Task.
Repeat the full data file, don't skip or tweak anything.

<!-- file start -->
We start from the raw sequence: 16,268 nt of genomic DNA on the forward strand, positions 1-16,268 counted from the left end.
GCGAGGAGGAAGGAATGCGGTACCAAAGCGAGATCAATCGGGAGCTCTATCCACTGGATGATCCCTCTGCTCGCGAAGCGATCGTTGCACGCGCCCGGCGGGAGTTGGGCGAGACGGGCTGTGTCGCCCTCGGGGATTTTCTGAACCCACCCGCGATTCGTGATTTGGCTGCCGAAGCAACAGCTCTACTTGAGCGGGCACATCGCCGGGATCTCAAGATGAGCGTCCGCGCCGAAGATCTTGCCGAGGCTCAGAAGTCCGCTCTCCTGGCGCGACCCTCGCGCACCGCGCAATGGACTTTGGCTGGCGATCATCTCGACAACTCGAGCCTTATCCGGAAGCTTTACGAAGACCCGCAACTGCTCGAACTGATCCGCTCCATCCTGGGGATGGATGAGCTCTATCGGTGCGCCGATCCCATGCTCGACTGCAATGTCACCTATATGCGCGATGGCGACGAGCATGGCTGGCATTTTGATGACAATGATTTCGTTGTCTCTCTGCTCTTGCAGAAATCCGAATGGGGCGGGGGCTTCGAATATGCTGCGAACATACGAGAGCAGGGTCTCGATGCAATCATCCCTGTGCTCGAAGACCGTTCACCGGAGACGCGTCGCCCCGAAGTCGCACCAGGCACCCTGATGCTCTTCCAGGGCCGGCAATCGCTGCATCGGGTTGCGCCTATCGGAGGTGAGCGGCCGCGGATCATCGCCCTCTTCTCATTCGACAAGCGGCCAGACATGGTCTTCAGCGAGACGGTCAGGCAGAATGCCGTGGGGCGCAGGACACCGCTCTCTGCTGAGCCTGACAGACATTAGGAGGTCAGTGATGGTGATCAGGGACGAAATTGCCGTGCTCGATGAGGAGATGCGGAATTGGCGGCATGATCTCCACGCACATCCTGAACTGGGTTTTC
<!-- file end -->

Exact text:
We start from the raw sequence: 16,268 nt of genomic DNA on the forward strand, positions 1-16,268 counted from the left end.
GCGAGGAGGAAGGAATGCGGTACCAAAGCGAGATCAATCGGGAGCTCTATCCACTGGATGATCCCTCTGCTCGCGAAGCGATCGTTGCACGCGCCCGGCGGGAGTTGGGCGAGACGGGCTGTGTCGCCCTCGGGGATTTTCTGAACCCACCCGCGATTCGTGATTTGGCTGCCGAAGCAACAGCTCTACTTGAGCGGGCACATCGCCGGGATCTCAAGATGAGCGTCCGCGCCGAAGATCTTGCCGAGGCTCAGAAGTCCGCTCTCCTGGCGCGACCCTCGCGCACCGCGCAATGGACTTTGGCTGGCGATCATCTCGACAACTCGAGCCTTATCCGGAAGCTTTACGAAGACCCGCAACTGCTCGAACTGATCCGCTCCATCCTGGGGATGGATGAGCTCTATCGGTGCGCCGATCCCATGCTCGACTGCAATGTCACCTATATGCGCGATGGCGACGAGCATGGCTGGCATTTTGATGACAATGATTTCGTTGTCTCTCTGCTCTTGCAGAAATCCGAATGGGGCGGGGGCTTCGAATATGCTGCGAACATACGAGAGCAGGGTCTCGATGCAATCATCCCTGTGCTCGAAGACCGTTCACCGGAGACGCGTCGCCCCGAAGTCGCACCAGGCACCCTGATGCTCTTCCAGGGCCGGCAATCGCTGCATCGGGTTGCGCCTATCGGAGGTGAGCGGCCGCGGATCATCGCCCTCTTCTCATTCGACAAGCGGCCAGACATGGTCTTCAGCGAGACGGTCAGGCAGAATGCCGTGGGGCGCAGGACACCGCTCTCTGCTGAGCCTGACAGACATTAGGAGGTCAGTGATGGTGATCAGGGACGAAATTGCCGTGCTCGATGAGGAGATGCGGAATTGGCGGCATGATCTCCACGCACATCCTGAACTGGGTTTTC